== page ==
Saturday, October 15, 2016

Pierre Étaix Passes On

Pierre Étaix, the French actor and director well known for his classic slapstick films, died on October 14 2016 at the age of 87. The cause was complications from an intestinal infection.

Pierre Étaix was born on November 23 1928 in Roanne, France. As a boy he was interested in both the circus and the classic silent films of Buster Keaton, Charlie Chaplin, Harold Lloyd, Laurel and Hardy, and others. After finishing his education at the lycée (roughly the French equivalent of an American high school or British sixth form college), Mr. Étaix studied and worked for stained glass artist  Théodore-Gérard Hanssen. He eventually moved to Paris where he worked as an illustrator for magazines, as well as a comic at cabarets and a circus performer.

It was in 1954 that he worked for legendary filmmaker and actor Jacques Tati as a gagman and draughtsman on Mr.  Tati's film Mon Oncle (1958). He eventually became an assistant director on the film. He made his acting debut in Pickpocket (1959) and appeared in Tire-au-flanc 62 (1960--English title The Army Game).

Pierre Étaix made his directorial debut with the short "Rupture" (in which he also starred) in 1961.In the Sixties he directed and starred in the films "Heureux anniversaire" (1962), Le soupirant (1962), "Insomnie" (1963), Yoyo (1965), Tant qu'on a la santé (1966), and Le Grand Amour (1969). He appeared in all of these films, as well as a few he did not direct, including "Le pèlerinage" (1962), Une grosse tête (1962), and Le voleur (1967).  Pierre Étaix's films were critically acclaimed and some of them even won awards.

Unfortunately the critics would soon turn on Pierre Étaix. His 1971 film Pays de cocagne was a documentary made following the period of civil unrest in 1968. The film took a satirical look at French consumerism that was not well received by critics. It was pulled from theatres after only two weeks. Pierre Étaix  found it impossible to get funding for his films and directed no more films for the remainder of the Seventies. As an actor he appeared in Jerry Lewis's unreleased film The Day the Clown Cried (1972), as well as Sérieux comme le plaisir (1975) and Noctuor (1978). On television he appeared in the TV special Show Pierre Étaix and an episode of Cinéma 16.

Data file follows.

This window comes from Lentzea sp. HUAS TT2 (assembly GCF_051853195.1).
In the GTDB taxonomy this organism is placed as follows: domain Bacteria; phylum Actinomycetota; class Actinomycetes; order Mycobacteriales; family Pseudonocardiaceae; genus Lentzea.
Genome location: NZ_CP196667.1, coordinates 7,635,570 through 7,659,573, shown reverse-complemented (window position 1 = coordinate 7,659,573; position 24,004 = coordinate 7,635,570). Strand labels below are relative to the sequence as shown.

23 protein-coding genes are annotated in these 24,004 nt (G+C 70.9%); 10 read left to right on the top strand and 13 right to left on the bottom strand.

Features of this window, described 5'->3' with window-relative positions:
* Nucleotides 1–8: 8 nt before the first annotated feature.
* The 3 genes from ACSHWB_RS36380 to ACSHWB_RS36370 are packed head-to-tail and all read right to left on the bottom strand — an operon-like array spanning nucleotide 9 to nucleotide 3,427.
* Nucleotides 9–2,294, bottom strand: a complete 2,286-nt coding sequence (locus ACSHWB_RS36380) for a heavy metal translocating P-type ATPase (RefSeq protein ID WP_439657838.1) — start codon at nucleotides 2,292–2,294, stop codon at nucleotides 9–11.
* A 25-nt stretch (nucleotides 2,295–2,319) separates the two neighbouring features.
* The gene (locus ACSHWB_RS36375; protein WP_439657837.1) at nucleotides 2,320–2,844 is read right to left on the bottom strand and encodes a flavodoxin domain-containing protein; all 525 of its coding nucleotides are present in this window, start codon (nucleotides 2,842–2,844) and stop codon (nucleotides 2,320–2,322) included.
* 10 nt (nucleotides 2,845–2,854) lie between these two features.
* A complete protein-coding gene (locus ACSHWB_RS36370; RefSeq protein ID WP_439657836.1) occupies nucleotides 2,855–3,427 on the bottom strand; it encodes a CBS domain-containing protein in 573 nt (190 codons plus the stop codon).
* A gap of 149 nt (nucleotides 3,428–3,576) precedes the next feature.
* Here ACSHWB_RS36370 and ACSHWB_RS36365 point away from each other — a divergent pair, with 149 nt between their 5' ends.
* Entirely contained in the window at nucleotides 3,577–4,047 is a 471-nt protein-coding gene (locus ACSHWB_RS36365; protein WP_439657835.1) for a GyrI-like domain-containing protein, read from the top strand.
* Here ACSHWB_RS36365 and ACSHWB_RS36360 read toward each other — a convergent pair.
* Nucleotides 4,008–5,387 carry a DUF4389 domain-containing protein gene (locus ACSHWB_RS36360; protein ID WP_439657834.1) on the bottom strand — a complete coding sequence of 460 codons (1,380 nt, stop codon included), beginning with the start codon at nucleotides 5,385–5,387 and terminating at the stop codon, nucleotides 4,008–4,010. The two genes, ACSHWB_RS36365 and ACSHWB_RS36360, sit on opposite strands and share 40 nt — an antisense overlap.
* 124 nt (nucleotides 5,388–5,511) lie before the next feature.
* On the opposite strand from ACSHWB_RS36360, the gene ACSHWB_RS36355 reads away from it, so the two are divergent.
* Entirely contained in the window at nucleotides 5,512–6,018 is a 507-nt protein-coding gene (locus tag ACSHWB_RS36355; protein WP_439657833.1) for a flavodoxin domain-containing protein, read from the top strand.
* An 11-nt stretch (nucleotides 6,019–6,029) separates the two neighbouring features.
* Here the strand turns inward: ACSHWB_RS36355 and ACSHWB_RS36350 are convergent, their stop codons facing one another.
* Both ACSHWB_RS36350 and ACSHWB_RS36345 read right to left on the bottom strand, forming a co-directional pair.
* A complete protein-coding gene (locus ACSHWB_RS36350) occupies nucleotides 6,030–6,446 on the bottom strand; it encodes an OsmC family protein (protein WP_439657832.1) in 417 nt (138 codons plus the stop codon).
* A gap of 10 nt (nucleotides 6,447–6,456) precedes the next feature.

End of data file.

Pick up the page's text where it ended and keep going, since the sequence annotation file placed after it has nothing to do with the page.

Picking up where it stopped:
Pierre Étaix returned to directing with L'âge de Monsieur est avancé (1987). Over the next many years he directed Le cauchemar de Méliès (1988), J'écris dans l'espace (1989), and En pleine forme (2010), as well as an episode of Souris noire in 1989.As an actor he appeared in the Eighties in the films Max mon amour (1986), Nuit docile (1987), and Henry & June (1990). From the Naughts into the Teens he appeared in Jardins en automne (2006), Lucifer et moi (2008), Mic Macs à Tire-Larigot (2009), Chantrapas (2010), Le Havre (2011), and Chant d'hiver (2011).

Pierre Étaix was a total genius and quite possibly the last great slapstick star. He was the last in a long line that included Buster Keaton, Harold Lloyd, Charlie Chaplin, the Marx Brothers, Jacques Tati, and others. What made Pierre Étaix one of the best among them is that he endowed his characters with a sense of poignancy that one might not find in most modern day slapstick comedies. This was no less true of  his film Yoyo, in which he played the title character as well as his wealthy father. There were only few great stars of slapstick remaining when Pierre Étaix was working. Except for Jerry Lewis, now it seems that there are none.

1 comment:

KC said...

Thanks for this. I didn't know of Etaix before he died, though apparently I enjoyed some of his work without realizing it (Mon Oncle). Now I am trying to finish the Criterion Collection box set before it is due back at the library. So far I am loving him. Very touching that he was so loved by Jerry Lewis. Clown love :-)